If you're already using structure.sql, adding an extra gem just for cuter migration semantics is probably not worth the expense. But that's okay, because you can write a migration like this without it:

class AddDefaultRateTypeToClients < ActiveRecord::Migration[5.2]
  def change
    reversible do |migrate|
      migrate.up do
        execute "create type rate_type as enum ('hourly', 'weekly')"
      end
      migrate.down do
        execute "drop type rate_type"
      end
    end

    change_table :clients do |t|
      t.column :default_rate_type, :rate_type, null: false, default: "weekly"
    end
  end
end

(If you're not familiar with reversible, check out the Rails guide on it.)

With this approach, apart from losing the convenience methods create_enum and t.enum, everything else is the same as if we'd used the activerecord-postgres_enum gem.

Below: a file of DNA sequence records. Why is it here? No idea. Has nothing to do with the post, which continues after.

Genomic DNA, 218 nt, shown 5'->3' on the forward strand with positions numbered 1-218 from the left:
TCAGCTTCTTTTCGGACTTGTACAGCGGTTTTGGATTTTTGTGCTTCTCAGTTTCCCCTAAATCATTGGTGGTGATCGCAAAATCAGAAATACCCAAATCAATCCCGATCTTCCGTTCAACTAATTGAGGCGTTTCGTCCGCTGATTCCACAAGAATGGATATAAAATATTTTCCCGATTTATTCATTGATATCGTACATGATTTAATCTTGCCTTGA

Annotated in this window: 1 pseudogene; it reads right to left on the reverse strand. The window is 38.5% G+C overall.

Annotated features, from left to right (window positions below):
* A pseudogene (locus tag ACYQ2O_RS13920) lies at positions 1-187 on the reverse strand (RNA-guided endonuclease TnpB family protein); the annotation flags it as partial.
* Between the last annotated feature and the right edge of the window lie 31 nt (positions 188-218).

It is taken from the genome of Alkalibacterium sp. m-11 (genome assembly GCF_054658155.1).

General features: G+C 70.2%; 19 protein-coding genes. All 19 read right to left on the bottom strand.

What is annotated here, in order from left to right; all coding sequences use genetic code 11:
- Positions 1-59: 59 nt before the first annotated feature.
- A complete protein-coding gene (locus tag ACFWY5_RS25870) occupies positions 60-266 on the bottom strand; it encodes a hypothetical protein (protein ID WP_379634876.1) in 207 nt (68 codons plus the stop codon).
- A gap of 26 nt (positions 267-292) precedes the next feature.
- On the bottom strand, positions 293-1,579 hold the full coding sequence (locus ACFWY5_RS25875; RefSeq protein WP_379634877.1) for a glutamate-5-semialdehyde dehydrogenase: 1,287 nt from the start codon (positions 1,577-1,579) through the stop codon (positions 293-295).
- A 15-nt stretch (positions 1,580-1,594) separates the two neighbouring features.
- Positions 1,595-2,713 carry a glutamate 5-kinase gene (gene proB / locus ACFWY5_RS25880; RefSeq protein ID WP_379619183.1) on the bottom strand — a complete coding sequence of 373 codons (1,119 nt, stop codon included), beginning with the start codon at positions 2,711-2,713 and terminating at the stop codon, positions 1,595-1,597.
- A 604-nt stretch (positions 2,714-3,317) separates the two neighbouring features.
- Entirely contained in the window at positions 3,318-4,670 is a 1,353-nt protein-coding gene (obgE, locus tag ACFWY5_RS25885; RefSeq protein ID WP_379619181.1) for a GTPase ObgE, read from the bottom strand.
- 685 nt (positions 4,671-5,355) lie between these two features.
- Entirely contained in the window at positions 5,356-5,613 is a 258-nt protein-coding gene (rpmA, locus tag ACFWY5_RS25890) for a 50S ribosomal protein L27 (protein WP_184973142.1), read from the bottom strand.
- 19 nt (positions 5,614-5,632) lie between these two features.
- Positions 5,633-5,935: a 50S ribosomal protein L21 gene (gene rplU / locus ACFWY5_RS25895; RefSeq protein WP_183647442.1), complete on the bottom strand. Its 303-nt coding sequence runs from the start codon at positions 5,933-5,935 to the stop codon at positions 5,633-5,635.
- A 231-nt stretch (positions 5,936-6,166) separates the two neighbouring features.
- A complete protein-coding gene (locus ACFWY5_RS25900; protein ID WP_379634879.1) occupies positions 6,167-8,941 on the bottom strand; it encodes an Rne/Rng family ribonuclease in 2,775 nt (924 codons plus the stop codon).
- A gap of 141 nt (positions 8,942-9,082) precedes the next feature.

Converting existing columns from integers to enums

Now, the real fun comes when attempting to migrate your existing ActiveRecord enum attributes that are backed by integer columns to a Postgres enum type.

The first step is understanding which numeric values need to be converted to which strings. If your enum attribute is already defined by setting explicit integers like this:

class Project < ApplicationRecord
  enum rate_type: {
    hourly: 0,
    weekly: 1,
  }
end

Then this will be easy. You know that hourly and weekly will have been stored as 0 and 1, respectively, across every environment.

However, if the enum is defined using a simple array, the ordinal values will be derived implicitly by ActiveRecord: